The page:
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Investigating Construction Courses within the US Civil Engineering Curricula – A Resource for Designing the Course

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2021 ASEE Virtual Annual Conference Content Access


Virtual Conference

Publication Date

July 26, 2021

Start Date

July 26, 2021

End Date

July 19, 2022

Conference Session

Multidisciplinary Curriculum and Course Development

Tagged Division

Multidisciplinary Engineering

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Paper Authors


Kleio Avrithi P.E. Mercer University

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Dr. Avrithi is Assistant Professor of Civil Engineering at Mercer University. She earned a Diploma in Civil Engineering, an MS in Structural Engineering both from the National Technical University of Athens, Greece, an MS in Mechanical Engineering from the University of Illinois at Urbana-Champaign, and a Ph.D. in Civil Engineering from the University of Maryland, College Park. She is a Professional Engineer with a multi-year experience in the design and analysis of buildings, power plant components, and geotechnical engineering. Her research interests include uncertainty and risk quantification for design, structural mechanics, optimization, resilience, performance of soil, and systems design. She is member of ASCE, ASEE, ASME, and ASTM.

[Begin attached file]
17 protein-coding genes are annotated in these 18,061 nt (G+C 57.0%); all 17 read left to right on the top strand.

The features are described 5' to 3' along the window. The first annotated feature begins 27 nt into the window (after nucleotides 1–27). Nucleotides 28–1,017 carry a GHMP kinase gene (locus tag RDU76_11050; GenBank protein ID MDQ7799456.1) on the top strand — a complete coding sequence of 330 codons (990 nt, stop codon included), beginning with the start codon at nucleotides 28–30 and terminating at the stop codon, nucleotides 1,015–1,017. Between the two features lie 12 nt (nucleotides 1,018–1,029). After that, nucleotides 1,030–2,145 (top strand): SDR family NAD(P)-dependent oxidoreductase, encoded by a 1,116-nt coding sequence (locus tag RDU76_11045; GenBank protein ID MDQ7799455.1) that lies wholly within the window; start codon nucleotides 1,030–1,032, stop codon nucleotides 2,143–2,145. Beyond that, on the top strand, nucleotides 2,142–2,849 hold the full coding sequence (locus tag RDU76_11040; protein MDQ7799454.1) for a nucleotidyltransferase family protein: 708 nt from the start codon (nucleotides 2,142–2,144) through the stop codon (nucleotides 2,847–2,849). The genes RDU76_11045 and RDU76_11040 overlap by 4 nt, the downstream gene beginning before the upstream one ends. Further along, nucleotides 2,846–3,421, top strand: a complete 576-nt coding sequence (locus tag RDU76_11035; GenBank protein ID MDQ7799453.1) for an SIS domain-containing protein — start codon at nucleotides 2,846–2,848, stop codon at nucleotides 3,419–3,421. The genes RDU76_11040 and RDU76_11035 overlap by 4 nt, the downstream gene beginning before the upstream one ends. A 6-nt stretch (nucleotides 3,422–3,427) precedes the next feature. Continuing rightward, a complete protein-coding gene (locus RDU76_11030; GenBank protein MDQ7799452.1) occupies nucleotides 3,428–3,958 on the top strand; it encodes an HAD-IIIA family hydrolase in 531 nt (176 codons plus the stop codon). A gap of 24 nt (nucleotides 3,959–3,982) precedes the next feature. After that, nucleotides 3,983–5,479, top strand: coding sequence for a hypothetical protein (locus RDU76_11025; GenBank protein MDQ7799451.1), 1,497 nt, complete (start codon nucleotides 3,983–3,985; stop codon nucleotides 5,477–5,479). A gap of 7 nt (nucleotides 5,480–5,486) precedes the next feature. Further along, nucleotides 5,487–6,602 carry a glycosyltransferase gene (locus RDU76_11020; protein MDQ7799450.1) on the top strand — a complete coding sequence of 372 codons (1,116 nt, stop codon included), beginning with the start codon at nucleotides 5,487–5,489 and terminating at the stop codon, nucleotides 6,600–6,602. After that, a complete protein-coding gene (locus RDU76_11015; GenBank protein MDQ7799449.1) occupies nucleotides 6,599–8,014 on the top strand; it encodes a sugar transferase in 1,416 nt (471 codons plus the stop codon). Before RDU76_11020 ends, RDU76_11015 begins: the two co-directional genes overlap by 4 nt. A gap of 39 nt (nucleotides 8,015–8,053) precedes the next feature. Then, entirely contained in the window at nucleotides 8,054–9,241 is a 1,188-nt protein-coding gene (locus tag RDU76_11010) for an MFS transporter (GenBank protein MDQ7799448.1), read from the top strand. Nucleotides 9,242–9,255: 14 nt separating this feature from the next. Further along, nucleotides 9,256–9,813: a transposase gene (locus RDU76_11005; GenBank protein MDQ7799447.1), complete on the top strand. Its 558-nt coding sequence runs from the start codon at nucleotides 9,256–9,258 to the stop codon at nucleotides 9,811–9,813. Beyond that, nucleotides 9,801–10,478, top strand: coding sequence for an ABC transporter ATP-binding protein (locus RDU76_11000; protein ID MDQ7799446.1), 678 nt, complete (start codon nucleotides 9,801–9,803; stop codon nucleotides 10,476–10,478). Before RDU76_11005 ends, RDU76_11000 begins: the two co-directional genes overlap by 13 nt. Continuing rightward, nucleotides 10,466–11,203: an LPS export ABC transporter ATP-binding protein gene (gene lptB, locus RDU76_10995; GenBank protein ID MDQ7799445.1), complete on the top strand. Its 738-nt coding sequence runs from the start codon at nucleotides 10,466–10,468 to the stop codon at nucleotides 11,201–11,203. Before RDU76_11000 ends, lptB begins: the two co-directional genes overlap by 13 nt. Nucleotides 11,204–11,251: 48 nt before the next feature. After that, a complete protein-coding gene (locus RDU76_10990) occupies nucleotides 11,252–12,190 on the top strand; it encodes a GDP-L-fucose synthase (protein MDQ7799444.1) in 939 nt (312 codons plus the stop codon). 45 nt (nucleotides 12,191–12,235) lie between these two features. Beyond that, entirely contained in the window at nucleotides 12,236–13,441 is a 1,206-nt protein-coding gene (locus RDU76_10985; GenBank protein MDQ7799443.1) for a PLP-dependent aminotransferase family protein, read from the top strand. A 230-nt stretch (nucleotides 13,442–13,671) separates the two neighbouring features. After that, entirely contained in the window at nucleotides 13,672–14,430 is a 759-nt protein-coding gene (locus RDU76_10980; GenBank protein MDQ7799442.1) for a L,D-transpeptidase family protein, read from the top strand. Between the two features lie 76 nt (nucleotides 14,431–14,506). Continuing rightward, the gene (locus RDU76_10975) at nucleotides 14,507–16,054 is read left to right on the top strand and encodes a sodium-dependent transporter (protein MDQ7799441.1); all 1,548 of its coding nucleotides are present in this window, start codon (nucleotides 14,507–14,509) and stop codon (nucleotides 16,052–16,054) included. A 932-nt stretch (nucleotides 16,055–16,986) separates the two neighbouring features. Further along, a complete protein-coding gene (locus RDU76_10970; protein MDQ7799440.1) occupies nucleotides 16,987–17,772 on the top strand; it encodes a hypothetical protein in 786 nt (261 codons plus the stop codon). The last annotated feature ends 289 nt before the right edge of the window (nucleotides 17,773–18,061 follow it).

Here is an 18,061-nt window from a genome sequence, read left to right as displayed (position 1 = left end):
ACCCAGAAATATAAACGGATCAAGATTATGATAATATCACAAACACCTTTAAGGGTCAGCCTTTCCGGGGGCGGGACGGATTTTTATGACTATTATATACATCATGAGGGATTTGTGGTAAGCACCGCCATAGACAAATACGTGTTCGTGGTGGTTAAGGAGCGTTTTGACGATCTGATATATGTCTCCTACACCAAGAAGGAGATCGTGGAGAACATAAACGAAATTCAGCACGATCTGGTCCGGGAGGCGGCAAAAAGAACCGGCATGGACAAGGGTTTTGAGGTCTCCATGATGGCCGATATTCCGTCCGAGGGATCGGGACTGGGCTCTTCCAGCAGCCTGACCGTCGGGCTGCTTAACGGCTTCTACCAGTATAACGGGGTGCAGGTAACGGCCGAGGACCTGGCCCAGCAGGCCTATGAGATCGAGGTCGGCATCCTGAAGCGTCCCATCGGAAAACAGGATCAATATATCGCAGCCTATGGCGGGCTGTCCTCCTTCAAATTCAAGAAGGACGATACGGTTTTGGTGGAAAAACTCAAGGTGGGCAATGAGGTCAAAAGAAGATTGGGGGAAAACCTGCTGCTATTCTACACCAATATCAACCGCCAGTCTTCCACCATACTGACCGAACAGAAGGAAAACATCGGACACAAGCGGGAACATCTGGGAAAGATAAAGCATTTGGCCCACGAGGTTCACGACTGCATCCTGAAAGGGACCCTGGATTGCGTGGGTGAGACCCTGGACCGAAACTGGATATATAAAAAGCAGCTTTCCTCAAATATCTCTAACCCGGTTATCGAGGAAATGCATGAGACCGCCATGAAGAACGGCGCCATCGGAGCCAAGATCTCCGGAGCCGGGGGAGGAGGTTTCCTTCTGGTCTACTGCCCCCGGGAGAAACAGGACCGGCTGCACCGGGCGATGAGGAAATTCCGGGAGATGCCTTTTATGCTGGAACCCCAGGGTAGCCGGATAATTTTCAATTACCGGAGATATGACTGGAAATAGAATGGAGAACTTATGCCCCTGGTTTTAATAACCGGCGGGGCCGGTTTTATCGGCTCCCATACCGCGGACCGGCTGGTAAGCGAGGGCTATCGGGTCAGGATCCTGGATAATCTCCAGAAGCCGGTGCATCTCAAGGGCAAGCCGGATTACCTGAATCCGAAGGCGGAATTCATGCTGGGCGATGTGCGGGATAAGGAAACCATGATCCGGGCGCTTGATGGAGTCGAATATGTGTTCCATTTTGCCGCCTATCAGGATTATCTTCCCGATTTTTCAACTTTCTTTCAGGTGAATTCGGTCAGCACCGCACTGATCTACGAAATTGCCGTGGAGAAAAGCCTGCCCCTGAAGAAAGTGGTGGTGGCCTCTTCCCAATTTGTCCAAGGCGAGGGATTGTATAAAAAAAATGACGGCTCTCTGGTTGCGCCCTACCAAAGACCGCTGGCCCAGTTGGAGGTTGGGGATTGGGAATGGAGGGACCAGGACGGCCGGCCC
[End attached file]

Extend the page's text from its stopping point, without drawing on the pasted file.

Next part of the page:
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Samuel Alan Fong Mercer University

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Mr. Samuel Fong is an undergraduate engineering student at Mercer University. He is a member of the Tau Beta Pi honor society. He earned a diploma in secondary education with an emphasis on mathematics from Pensacola Christian College. He previously coached baseball and taught mathematics at a high school level.

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Construction courses in the civil engineering curriculum significantly contribute to the technical and professional knowledge, even if students do not follow a career in construction. Construction courses are offered during the junior or senior year of studies and meet several of the learning outcomes of the Accreditation Board for Engineering and Technology (ABET) Criterion 3. Additionally, the engineering topics covered are necessary for the successful completion of both the National Council of Examiners for Engineering (NCEES), Fundamentals of Engineering (FE) and Principles and Practice of Engineering (PE) exams. The study undertakes an online search and examines the construction courses offered by the civil engineering programs at major US universities. Information is imparted about the prerequisite courses, the credit hours, and the topics taught. The paper examines how well the topics taught align with the student outcomes of the ABET Criterion 3, the American Society of Civil Engineers (ASCE) Body of Knowledge (CEBOK 3), and the FE and PE civil engineering exams. The paper recommends specific topics and strategies for improving the course content, or for creating new construction courses. The research concludes that undergraduate construction courses contribute significantly to the technical and professional knowledge of future civil engineers and need to be included in the curriculum.

Avrithi, K., & Fong, S. A. (2021, July), Investigating Construction Courses within the US Civil Engineering Curricula – A Resource for Designing the Course Paper presented at 2021 ASEE Virtual Annual Conference Content Access, Virtual Conference.

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